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Automatic gearbox introduced for Ford Transit RWD

first_imgFord has introduced a 10-speed automatic gearbox (pictured) for rear wheel drive Transit models that are powered by the latest 170bhp 2.0-litre EcoBlue HDT diesel engine. That includes 15- and 18-seat factory-built minibuses at GVWs of up to 4,600kg.The manufacturer says the automatic gearbox’s efficiency and durability make it a viable choice for operators mindful of total cost of ownership and downtime. It works alongside engine stop-start technology and has been designed for challenging applications.Ford add that the automatic gearbox’s 10 ratios allow the engine to consistently operate close to its peak efficiency. Adaptive shift scheduling gives optimum gear selection. The gearbox also delivers a generous towing allowance, with a GTW of 6,100kg permitted.A patented low-viscosity transmission fluid minimises internal friction in the unit to enhance fuel efficiency and reduce component wear.Factory-built Transit minibuses with the 10-speed automatic gearbox will be available to accredited converters through Ford’s Qualified Vehicle Modifier programme.Supplier David Fishwick says it will order factory-built Ford Transit minibuses with the automatic gearbox for use as stock for its range of subsequently converted, upgraded or adapted models. Fishwick expects the automatic to be popular. It anticipates that September will be when the first converted examples are ready for delivery.last_img read more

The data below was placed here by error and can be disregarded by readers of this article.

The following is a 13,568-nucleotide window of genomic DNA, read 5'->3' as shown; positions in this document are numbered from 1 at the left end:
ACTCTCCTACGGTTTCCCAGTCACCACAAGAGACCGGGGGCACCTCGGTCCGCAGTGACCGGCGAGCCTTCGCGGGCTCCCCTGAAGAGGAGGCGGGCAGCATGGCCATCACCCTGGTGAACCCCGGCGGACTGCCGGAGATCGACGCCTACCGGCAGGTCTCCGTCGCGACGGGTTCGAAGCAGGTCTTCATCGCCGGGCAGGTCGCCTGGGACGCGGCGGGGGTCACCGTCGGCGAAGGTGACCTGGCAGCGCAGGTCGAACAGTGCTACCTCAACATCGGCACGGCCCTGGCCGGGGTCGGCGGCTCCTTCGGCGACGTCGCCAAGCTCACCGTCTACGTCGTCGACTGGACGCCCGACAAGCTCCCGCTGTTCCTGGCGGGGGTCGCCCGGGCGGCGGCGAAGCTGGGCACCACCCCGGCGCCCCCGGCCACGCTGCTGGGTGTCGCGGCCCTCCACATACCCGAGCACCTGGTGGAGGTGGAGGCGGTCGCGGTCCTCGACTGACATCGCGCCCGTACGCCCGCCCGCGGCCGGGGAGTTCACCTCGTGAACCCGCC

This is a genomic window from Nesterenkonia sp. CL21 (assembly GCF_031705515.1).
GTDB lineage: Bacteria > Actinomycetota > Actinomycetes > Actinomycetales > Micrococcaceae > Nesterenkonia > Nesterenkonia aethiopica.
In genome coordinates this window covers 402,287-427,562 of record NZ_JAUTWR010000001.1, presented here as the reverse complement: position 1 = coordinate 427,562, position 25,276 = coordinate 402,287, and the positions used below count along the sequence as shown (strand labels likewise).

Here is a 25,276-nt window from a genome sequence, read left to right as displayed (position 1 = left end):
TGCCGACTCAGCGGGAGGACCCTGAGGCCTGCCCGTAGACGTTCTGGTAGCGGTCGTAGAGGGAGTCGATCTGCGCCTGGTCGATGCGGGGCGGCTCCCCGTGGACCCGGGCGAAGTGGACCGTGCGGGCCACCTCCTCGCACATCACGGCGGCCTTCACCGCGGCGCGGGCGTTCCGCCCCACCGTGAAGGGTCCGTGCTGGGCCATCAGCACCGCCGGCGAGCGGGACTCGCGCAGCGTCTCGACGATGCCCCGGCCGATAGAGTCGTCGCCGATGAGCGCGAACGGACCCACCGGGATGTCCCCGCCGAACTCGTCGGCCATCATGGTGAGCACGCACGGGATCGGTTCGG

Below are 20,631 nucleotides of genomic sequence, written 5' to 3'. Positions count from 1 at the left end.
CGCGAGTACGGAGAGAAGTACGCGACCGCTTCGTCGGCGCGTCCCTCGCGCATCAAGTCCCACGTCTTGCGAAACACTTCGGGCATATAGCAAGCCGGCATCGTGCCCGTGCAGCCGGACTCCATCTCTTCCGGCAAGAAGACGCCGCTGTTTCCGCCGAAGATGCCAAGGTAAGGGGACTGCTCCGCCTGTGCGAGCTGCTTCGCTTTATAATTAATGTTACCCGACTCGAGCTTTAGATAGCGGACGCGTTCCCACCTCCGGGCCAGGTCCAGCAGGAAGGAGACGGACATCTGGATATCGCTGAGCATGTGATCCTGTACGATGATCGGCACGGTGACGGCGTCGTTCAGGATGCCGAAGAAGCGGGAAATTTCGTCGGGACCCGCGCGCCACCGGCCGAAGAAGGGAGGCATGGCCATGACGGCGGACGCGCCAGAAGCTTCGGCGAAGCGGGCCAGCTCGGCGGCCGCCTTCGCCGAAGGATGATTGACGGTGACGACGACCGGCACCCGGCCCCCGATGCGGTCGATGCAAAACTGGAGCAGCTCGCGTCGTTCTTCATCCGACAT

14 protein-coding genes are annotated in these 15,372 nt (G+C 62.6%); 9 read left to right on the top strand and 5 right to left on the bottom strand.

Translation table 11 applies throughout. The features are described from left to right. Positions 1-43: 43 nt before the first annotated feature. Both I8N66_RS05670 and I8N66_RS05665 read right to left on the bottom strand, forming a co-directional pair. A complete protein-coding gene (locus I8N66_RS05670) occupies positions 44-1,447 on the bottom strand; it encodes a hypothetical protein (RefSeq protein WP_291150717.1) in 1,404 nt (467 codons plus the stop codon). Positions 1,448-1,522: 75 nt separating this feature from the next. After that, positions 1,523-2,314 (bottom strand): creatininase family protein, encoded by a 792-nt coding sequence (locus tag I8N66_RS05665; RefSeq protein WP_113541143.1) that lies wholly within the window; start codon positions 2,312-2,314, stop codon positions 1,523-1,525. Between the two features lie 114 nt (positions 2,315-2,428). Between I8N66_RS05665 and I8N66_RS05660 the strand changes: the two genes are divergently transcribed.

Foundation hopes to enhance IOTA rates